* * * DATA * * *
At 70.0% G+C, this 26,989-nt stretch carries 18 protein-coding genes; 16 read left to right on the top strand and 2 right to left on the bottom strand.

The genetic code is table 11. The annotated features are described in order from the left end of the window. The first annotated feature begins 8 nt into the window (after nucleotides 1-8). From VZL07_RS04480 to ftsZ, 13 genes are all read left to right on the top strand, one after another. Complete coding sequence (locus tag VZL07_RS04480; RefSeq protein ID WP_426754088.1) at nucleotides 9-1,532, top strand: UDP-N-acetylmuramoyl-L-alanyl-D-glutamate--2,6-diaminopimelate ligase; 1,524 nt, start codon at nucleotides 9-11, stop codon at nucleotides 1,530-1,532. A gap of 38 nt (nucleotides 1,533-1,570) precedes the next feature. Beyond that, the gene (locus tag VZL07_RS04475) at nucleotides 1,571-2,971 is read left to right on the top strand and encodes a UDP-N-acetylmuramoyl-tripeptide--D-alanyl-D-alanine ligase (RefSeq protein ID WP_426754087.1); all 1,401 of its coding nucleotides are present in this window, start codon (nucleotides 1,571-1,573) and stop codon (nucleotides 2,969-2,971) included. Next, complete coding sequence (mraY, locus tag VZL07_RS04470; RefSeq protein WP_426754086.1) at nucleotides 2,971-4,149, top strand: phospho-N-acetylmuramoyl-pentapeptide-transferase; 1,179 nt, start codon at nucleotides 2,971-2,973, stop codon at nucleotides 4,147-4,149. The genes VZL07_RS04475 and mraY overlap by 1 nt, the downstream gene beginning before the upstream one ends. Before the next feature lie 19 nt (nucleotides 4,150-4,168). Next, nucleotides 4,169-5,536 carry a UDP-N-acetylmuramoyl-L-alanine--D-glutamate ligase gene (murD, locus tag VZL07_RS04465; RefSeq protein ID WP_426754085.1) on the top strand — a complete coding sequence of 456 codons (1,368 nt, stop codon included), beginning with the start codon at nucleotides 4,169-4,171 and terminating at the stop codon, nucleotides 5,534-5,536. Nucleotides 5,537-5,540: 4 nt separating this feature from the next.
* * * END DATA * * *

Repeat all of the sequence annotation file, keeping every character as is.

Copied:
At 70.0% G+C, this 26,989-nt stretch carries 18 protein-coding genes; 16 read left to right on the top strand and 2 right to left on the bottom strand.

The genetic code is table 11. The annotated features are described in order from the left end of the window. The first annotated feature begins 8 nt into the window (after nucleotides 1-8). From VZL07_RS04480 to ftsZ, 13 genes are all read left to right on the top strand, one after another. Complete coding sequence (locus tag VZL07_RS04480; RefSeq protein ID WP_426754088.1) at nucleotides 9-1,532, top strand: UDP-N-acetylmuramoyl-L-alanyl-D-glutamate--2,6-diaminopimelate ligase; 1,524 nt, start codon at nucleotides 9-11, stop codon at nucleotides 1,530-1,532. A gap of 38 nt (nucleotides 1,533-1,570) precedes the next feature. Beyond that, the gene (locus tag VZL07_RS04475) at nucleotides 1,571-2,971 is read left to right on the top strand and encodes a UDP-N-acetylmuramoyl-tripeptide--D-alanyl-D-alanine ligase (RefSeq protein ID WP_426754087.1); all 1,401 of its coding nucleotides are present in this window, start codon (nucleotides 1,571-1,573) and stop codon (nucleotides 2,969-2,971) included. Next, complete coding sequence (mraY, locus tag VZL07_RS04470; RefSeq protein WP_426754086.1) at nucleotides 2,971-4,149, top strand: phospho-N-acetylmuramoyl-pentapeptide-transferase; 1,179 nt, start codon at nucleotides 2,971-2,973, stop codon at nucleotides 4,147-4,149. The genes VZL07_RS04475 and mraY overlap by 1 nt, the downstream gene beginning before the upstream one ends. Before the next feature lie 19 nt (nucleotides 4,150-4,168). Next, nucleotides 4,169-5,536 carry a UDP-N-acetylmuramoyl-L-alanine--D-glutamate ligase gene (murD, locus tag VZL07_RS04465; RefSeq protein ID WP_426754085.1) on the top strand — a complete coding sequence of 456 codons (1,368 nt, stop codon included), beginning with the start codon at nucleotides 4,169-4,171 and terminating at the stop codon, nucleotides 5,534-5,536. Nucleotides 5,537-5,540: 4 nt separating this feature from the next.